In my time of dying, want nobody to mourn
All I want for you to do is take my body home
Well, well, well, so I can die easy
Jesus, gonna make up my dyin’ bed.
Meet me, Jesus, meet me. Meet me in the middle of the air
If my wings should fail me, Lord. Please meet me with another pair
Oh, Saint Peter, at the gates of heaven… Won’t you let me in
I never did no harm. I never did no wrong
Oh, Gabriel, let me blow your horn. Let me blow your horn
Oh, I never did, did no harm.
I’ve only been this young once. I never thought I’d do anybody no wrong
No, not once.
Oh, I did somebody some good. Somebody some good…
Oh, did somebody some good. I must have did somebody some good…
Oh, I believe I did
I see the smiling faces
I know I must have left some traces
And I see them in the streets
And I see them in the field
And I hear them shouting under my feet
And I know it’s got to be real
Oh, Lord, deliver me
All the wrong I’ve done
You can deliver me, Lord
I only wanted to have some fun.
Hear the angels marchin’, hear the’ marchin’, hear them marchin’,
hear them marchin’, the’ marchin’
Oh my Jesus…
Oh, don’t you make it my dyin’, dyin’, dyin’
This past week my friend’s father died. It was unexpected and in some ways tragic. Sure, he was in his eighties, but nobody saw it coming. I got an email one night from my friend telling me he died. I was fortunate this past summer to meet him—a big personality in a small frame. We were in Chicago eating food and catching a Cubs game so we bunked out at his house. The next morning he came down to greet us with a mischievous grin and a giant belt buckle. I’m grateful for that brief meeting—he’s the type of person that, regardless of how short the encounter, you’re glad you met him.
Grief manifests itself in a variety of ways. My buddy and I usually grab a quick smoke break in-between classes—philosophizing out on the side walk on a variety of topics. This past week we talked about his dad, about the funeral, and all the ways he’s going to notice his father is gone. He told me that his dad loved Jazz music so as the casket was taken out of the church the brass broke into “When the Saints Go Marching In” New Orleans style. It’s what his dad wanted. From my very brief encounter with him… it makes sense.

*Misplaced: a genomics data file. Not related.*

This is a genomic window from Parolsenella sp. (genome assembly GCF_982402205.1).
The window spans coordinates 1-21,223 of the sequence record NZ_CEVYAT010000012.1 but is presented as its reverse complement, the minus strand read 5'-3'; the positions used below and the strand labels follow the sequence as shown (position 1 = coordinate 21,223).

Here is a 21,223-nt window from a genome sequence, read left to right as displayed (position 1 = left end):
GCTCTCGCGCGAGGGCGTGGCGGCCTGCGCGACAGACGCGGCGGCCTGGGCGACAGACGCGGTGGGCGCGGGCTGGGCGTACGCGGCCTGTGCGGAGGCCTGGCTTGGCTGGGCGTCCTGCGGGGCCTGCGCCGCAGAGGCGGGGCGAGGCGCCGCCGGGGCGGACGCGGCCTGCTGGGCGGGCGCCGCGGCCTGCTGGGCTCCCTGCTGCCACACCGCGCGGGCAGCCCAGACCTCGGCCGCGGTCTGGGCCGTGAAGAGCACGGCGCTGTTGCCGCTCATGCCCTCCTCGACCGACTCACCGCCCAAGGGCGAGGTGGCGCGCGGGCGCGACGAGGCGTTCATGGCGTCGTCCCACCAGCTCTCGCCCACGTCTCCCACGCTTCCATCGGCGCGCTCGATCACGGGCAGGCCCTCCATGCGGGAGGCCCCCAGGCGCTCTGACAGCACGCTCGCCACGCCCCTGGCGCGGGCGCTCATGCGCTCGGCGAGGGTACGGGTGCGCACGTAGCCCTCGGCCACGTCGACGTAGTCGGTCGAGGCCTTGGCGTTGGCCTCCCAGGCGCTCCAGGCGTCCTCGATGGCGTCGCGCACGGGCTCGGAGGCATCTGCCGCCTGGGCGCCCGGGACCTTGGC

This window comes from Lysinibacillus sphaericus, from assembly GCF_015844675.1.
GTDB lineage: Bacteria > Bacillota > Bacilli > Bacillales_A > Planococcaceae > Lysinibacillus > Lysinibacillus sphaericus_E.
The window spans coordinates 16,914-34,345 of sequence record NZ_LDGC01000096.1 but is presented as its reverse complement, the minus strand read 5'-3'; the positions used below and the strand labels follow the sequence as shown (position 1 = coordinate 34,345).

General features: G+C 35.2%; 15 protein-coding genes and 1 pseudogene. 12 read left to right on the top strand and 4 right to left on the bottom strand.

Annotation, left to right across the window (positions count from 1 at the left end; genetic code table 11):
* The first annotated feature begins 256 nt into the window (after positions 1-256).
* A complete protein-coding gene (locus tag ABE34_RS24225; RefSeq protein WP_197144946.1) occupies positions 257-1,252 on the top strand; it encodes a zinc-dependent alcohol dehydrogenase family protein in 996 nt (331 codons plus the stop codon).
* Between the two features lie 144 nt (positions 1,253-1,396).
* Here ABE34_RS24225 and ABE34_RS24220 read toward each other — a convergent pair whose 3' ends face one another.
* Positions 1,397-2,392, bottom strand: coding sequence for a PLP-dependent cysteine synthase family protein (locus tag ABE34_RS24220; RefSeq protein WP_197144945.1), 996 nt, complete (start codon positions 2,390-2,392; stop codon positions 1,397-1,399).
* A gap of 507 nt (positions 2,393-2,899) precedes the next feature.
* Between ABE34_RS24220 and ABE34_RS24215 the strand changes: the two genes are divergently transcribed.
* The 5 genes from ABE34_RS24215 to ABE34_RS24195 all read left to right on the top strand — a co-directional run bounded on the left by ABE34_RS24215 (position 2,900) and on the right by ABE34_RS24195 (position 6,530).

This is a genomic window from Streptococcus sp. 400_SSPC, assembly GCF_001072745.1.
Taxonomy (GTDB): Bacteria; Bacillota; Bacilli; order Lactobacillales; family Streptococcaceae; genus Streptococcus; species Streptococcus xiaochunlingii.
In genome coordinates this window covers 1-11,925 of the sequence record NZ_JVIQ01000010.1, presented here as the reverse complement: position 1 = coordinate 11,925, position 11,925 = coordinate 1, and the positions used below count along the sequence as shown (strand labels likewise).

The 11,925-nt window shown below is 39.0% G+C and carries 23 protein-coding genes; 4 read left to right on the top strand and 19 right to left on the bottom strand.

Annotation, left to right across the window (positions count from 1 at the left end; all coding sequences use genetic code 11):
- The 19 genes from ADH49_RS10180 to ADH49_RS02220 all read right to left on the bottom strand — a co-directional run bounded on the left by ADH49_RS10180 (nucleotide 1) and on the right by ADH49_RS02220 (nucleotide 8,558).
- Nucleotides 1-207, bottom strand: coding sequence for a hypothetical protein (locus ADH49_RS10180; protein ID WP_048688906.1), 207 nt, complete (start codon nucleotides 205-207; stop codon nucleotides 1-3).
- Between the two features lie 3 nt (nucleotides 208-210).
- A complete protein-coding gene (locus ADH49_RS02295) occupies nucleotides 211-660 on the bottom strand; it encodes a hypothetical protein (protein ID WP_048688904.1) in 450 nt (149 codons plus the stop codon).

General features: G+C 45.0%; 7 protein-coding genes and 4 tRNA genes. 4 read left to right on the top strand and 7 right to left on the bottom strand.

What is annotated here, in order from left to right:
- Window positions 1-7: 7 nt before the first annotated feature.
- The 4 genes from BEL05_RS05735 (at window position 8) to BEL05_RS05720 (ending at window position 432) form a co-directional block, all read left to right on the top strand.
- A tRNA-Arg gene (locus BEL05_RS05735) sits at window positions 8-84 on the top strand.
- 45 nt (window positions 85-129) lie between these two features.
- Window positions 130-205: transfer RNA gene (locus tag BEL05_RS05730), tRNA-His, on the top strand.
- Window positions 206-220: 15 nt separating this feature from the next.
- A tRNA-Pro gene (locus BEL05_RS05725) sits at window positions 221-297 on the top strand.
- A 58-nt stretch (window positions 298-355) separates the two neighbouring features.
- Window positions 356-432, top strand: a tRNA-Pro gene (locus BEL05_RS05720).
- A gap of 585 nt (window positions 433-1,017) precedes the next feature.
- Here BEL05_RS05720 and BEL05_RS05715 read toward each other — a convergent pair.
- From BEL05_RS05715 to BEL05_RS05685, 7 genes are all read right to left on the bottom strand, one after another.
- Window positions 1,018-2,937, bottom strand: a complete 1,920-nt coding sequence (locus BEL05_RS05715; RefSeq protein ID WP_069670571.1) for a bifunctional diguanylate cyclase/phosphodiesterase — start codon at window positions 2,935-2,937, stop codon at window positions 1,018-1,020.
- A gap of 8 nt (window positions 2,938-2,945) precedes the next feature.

For the past few weeks I’ve been obsessed with the Led Zeppelin live album that recently won them a grammy—the reunion show they played in London in 2007-2008. One song in particular grabs me… its the one I play over and over when I’m reading emails or preparing a class presentation. “In my Time of Dying” is a well known remake of an old African American blues song, picked up by Bob Dylan, and then done by Led Zeppelin. This past week when I listened to it I thought about my friend’s dad. Sure, the lyrics may not be “reformed”—they don’t fit the Kuyperian “brand” in which I live and breathe. To be honest—I don’t care. Not that I doubt the importance of orthodoxy, but when it comes to the issues of suffering and death I’m not sure orthodoxy is the most important thing. So on this Valentines Day I dedicate this blog to the memory of my friend’s dad, to large belt buckles, and to someone playing Led Zeppelin at my funeral.